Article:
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They Don't Know Squat!

There seems to be a lot of confusion among coaches and coaches as to whether squats should be done all the way or just half way. In most gyms today, general instructions during squats, deadlifts, and lunges (as taught by many personal training organizations) do not allow the knees to move past the toes. Doing so will eventually result in the destruction of your knees! I do not agree. There are some situations where partial motion range (ROM) is shown, but for the most part, I teach full-time people for the following reasons:

* It is the most primitive movement pattern known to man; Our ancestors used to perform many of the daily functions (ie harvesting, gathering, hunting, cooking, eating, etc.) in a full-blown position.

* Also, if anyone didn't notice, we spent 40 weeks in the fetal position (which is basically a full leg) before entering the world - did we come out with bad knees?

* We should strive to train the full ROM for each exercise. Jongkong is no exception.

* Each exercise produces pressure around the joints - the body then adapts to this pressure.

* Quadriceps contraction, hamstrings and gastrocnemius maintain integrity around the knee joint.

* Compression and compression strength occur around the knee joint (as opposed to the only sheering force that occurs in some low open chain kinetics, such as the extension of the foot); However, the large touch area of ​​the patella with the femoral groove (as the knee spikes increase during the full knee) helps eliminate compression.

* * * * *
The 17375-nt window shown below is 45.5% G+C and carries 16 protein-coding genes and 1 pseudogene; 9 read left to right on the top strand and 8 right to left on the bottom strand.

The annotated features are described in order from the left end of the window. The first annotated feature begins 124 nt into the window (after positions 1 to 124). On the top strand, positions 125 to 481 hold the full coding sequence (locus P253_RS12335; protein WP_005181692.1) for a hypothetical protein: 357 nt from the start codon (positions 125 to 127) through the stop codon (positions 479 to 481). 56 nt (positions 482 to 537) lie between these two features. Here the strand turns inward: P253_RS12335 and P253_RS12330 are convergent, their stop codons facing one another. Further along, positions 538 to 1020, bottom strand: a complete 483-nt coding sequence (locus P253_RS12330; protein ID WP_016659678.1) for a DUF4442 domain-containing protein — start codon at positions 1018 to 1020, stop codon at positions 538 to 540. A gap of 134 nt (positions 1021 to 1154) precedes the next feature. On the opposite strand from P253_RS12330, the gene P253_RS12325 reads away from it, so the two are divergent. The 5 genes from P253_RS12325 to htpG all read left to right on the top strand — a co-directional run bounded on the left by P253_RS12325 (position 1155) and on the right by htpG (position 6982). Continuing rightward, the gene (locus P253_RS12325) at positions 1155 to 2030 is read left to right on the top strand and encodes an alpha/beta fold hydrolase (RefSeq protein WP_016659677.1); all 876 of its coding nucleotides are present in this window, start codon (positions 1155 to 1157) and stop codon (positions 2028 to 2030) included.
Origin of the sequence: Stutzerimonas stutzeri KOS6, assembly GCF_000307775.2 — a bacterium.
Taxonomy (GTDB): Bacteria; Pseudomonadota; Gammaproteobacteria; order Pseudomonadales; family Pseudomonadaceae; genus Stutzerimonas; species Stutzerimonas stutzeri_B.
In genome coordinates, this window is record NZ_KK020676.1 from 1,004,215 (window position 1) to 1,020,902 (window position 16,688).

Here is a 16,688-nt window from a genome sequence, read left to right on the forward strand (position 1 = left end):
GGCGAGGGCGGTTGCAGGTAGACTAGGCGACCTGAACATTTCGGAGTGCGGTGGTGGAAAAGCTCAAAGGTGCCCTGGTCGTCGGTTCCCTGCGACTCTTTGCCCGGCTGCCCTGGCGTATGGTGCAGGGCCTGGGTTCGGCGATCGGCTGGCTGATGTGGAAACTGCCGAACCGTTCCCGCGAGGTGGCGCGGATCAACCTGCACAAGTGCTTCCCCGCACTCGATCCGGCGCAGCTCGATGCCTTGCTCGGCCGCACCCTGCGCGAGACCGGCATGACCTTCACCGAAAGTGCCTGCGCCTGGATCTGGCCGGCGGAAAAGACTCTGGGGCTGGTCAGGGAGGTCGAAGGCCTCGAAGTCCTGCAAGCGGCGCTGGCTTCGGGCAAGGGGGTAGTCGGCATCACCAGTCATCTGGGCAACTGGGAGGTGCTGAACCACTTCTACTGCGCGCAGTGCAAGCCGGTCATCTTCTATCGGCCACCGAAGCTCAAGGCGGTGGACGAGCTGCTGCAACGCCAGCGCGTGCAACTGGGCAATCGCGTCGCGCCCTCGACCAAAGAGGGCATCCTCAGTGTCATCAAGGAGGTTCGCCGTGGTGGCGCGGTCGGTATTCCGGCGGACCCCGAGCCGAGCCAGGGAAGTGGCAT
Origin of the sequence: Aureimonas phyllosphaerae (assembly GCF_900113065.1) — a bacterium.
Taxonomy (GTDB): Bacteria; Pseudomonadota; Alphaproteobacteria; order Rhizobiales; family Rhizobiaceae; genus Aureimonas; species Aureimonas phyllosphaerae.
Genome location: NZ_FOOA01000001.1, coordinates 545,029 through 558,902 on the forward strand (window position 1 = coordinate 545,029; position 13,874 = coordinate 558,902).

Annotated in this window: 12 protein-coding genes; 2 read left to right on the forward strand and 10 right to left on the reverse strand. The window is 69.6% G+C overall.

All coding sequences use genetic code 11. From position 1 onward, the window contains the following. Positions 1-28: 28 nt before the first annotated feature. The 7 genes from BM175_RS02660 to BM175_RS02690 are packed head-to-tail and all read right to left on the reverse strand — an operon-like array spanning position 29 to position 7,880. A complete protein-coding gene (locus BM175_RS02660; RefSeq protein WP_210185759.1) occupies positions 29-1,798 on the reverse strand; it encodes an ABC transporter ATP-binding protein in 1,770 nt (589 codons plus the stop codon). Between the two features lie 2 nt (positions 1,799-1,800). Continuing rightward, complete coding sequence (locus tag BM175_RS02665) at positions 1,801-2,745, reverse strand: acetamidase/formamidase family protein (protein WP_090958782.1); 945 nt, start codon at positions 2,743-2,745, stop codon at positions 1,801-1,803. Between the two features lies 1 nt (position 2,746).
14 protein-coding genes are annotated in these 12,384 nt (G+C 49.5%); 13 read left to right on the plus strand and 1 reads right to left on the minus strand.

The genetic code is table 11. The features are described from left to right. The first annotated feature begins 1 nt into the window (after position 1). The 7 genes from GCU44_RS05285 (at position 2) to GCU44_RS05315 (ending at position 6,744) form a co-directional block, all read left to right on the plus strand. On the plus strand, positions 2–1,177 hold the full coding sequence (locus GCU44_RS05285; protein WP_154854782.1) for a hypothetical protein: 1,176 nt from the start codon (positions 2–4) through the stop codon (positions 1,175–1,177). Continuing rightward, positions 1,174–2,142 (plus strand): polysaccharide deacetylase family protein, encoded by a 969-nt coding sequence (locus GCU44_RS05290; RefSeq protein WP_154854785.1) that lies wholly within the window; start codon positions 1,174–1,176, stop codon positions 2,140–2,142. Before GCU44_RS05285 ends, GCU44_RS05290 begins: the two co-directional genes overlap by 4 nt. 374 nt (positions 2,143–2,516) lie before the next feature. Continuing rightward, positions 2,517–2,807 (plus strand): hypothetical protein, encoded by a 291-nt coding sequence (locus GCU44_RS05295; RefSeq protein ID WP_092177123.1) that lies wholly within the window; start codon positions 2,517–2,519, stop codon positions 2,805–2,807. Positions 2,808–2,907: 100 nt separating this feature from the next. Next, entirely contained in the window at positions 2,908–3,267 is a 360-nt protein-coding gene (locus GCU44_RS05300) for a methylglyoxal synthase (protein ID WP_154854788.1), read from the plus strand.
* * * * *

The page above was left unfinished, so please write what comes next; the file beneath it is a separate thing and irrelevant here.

* So not only is the leg - as a closed-loop exercise - considered a natural movement pattern with high function transfer, but also a safe exercise if done correctly (and that includes full ROM!)

* The drawer test is done at a 90 degree knee angle because there is more flexibility in the knee joint at that particular angle. So, does it make sense to only go down the halfway point where you are most vulnerable especially when larger loads are available (because you're stronger in this partial ROM?)

* According to Ironman contributor George Turner, the fulcrum moves to the knee joints in parallel to the quadriceps muscle in the full knee.

* Keep in mind, if you are constantly trained in a limited ROM, the likelihood of injury increases if one day you happen to miss out on your trained ROM.

* Regular semi-regular squats will reduce flexibility.

* There is a lower incidence of back pain and knee injuries in Aboriginal and Oriental communities who perform squats regularly.

* Even the Olympic weight lifter who practices full squats has a healthier knee than any other athlete.

* While you may find some research showing full squats as potentially harmful to the knee, only one study has proven this to be true. However, it is done on a frame - the same result does not occur with the surrounding connective tissue. On the other hand, many studies show the benefits of full squats.

Unfortunately, many personal training certification courses teach half squats as a safe version that is suitable for everyone and this is now written in stone. God forbid you deviate from this golden rule to do something our body must do! Careful reading: leggings need to be done in a full ROM where the barriers are in contact with calves (so that no light can be seen through your feet below). It is good for your knees to move past the toes (just do not miss the knees at the bottom.) In other words, keep your feet tight and try to stay upright throughout the exercise. So, in the future some fitness instructors will come to you at the gym and advise you not to go too far while crouching to tell them that they do not know the junk!



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